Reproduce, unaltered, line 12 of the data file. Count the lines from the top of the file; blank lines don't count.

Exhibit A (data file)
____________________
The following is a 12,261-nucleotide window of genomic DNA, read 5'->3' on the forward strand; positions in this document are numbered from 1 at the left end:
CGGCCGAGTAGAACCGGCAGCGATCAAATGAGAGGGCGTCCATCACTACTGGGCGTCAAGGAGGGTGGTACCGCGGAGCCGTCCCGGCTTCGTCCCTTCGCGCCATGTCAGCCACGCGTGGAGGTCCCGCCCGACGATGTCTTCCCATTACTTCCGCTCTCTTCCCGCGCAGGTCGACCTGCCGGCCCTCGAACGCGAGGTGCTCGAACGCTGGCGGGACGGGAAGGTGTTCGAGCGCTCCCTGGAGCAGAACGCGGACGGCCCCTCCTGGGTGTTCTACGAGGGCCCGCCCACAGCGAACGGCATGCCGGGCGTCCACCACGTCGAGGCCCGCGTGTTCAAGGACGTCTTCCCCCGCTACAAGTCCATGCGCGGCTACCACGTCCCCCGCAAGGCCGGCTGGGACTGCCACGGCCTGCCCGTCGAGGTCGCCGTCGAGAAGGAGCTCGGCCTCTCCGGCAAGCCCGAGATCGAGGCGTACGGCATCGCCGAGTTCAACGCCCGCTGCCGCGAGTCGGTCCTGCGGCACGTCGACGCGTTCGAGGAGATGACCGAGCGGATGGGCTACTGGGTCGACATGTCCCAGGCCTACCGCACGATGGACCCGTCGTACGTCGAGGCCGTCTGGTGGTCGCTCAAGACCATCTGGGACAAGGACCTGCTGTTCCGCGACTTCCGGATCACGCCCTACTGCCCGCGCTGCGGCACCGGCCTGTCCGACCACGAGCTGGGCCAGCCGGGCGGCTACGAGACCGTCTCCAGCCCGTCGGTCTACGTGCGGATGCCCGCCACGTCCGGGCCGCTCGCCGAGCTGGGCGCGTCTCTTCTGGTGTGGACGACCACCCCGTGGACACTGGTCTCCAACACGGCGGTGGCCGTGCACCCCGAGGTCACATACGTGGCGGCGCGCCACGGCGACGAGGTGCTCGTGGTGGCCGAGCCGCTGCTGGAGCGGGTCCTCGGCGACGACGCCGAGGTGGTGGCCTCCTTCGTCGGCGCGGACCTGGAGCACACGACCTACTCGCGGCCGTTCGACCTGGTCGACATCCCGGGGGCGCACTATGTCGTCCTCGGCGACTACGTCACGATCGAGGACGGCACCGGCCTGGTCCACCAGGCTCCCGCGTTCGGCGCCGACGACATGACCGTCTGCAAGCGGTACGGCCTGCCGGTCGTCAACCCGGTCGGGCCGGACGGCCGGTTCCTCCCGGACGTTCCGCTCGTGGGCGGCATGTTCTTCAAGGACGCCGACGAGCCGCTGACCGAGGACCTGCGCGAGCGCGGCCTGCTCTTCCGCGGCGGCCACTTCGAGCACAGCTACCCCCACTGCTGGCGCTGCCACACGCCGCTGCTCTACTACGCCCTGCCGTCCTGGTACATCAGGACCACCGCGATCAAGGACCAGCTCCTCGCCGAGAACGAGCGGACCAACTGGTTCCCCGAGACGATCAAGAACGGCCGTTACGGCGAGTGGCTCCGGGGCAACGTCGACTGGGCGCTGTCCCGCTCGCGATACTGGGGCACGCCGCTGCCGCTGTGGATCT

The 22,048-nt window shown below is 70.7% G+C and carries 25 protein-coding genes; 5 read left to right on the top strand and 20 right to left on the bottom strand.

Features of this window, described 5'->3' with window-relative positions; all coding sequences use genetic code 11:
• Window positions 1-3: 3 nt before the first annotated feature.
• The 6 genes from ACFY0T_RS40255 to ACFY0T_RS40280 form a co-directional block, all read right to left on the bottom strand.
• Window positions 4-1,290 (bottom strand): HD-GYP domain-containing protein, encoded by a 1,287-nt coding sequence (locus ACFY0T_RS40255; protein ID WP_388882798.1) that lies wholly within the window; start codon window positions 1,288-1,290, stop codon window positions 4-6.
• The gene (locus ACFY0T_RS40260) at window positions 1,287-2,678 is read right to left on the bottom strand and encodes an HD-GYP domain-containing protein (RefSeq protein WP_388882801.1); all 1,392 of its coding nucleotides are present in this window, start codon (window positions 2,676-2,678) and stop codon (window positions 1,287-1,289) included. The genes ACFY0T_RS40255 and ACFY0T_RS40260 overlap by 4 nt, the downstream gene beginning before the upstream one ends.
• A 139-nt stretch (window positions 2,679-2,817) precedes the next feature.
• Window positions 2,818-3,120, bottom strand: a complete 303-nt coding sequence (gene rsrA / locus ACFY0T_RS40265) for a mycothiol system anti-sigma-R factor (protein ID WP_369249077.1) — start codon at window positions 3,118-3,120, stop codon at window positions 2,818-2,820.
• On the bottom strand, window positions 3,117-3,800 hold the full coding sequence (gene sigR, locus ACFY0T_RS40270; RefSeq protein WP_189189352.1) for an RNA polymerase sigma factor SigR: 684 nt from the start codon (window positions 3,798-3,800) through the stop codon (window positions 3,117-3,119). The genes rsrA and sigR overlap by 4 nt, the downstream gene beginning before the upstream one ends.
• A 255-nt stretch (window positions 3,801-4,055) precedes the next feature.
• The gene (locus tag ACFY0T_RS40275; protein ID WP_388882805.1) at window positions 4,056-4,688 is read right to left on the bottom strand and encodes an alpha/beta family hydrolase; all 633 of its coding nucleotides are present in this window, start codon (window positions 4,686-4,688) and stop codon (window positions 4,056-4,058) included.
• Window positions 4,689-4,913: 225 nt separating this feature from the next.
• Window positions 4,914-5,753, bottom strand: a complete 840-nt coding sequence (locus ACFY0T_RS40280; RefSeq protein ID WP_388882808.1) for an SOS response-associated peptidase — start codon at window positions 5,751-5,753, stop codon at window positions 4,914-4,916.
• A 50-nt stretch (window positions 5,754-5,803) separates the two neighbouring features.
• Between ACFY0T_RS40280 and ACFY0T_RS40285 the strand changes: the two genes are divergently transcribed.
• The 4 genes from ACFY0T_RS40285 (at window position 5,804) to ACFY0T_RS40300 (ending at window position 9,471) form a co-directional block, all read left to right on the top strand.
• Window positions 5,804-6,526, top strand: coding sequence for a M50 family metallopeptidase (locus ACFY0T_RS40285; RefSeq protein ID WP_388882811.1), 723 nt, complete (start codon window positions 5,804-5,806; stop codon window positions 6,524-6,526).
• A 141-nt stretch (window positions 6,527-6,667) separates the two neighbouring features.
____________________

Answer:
• A 255-nt stretch (window positions 3,801-4,055) precedes the next feature.